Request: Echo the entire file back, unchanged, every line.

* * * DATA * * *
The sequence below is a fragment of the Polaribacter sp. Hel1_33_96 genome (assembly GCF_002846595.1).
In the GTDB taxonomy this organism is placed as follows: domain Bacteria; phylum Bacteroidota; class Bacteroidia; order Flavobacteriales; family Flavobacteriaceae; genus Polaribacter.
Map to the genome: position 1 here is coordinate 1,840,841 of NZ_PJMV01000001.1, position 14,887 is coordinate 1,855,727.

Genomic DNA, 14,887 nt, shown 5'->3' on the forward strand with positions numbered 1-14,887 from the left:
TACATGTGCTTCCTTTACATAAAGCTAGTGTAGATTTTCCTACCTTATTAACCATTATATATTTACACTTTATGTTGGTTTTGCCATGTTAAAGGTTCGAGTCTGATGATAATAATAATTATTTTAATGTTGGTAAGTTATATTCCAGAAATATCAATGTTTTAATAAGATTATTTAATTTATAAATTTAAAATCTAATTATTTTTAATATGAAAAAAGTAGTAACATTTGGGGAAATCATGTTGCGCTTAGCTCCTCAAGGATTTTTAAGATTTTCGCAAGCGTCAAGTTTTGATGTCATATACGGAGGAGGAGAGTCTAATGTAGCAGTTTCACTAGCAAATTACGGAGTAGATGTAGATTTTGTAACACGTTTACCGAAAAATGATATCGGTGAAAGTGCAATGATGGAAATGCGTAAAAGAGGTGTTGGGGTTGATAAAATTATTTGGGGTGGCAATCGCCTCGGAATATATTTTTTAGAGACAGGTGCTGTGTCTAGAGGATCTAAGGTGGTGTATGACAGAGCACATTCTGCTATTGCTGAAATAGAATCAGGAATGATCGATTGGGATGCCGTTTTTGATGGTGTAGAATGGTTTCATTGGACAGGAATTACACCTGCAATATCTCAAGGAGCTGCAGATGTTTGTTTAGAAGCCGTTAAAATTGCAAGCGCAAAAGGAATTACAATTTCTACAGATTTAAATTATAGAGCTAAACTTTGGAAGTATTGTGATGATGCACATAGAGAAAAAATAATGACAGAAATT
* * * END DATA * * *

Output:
The sequence below is a fragment of the Polaribacter sp. Hel1_33_96 genome (assembly GCF_002846595.1).
In the GTDB taxonomy this organism is placed as follows: domain Bacteria; phylum Bacteroidota; class Bacteroidia; order Flavobacteriales; family Flavobacteriaceae; genus Polaribacter.
Map to the genome: position 1 here is coordinate 1,840,841 of NZ_PJMV01000001.1, position 14,887 is coordinate 1,855,727.

Genomic DNA, 14,887 nt, shown 5'->3' on the forward strand with positions numbered 1-14,887 from the left:
TACATGTGCTTCCTTTACATAAAGCTAGTGTAGATTTTCCTACCTTATTAACCATTATATATTTACACTTTATGTTGGTTTTGCCATGTTAAAGGTTCGAGTCTGATGATAATAATAATTATTTTAATGTTGGTAAGTTATATTCCAGAAATATCAATGTTTTAATAAGATTATTTAATTTATAAATTTAAAATCTAATTATTTTTAATATGAAAAAAGTAGTAACATTTGGGGAAATCATGTTGCGCTTAGCTCCTCAAGGATTTTTAAGATTTTCGCAAGCGTCAAGTTTTGATGTCATATACGGAGGAGGAGAGTCTAATGTAGCAGTTTCACTAGCAAATTACGGAGTAGATGTAGATTTTGTAACACGTTTACCGAAAAATGATATCGGTGAAAGTGCAATGATGGAAATGCGTAAAAGAGGTGTTGGGGTTGATAAAATTATTTGGGGTGGCAATCGCCTCGGAATATATTTTTTAGAGACAGGTGCTGTGTCTAGAGGATCTAAGGTGGTGTATGACAGAGCACATTCTGCTATTGCTGAAATAGAATCAGGAATGATCGATTGGGATGCCGTTTTTGATGGTGTAGAATGGTTTCATTGGACAGGAATTACACCTGCAATATCTCAAGGAGCTGCAGATGTTTGTTTAGAAGCCGTTAAAATTGCAAGCGCAAAAGGAATTACAATTTCTACAGATTTAAATTATAGAGCTAAACTTTGGAAGTATTGTGATGATGCACATAGAGAAAAAATAATGACAGAAATT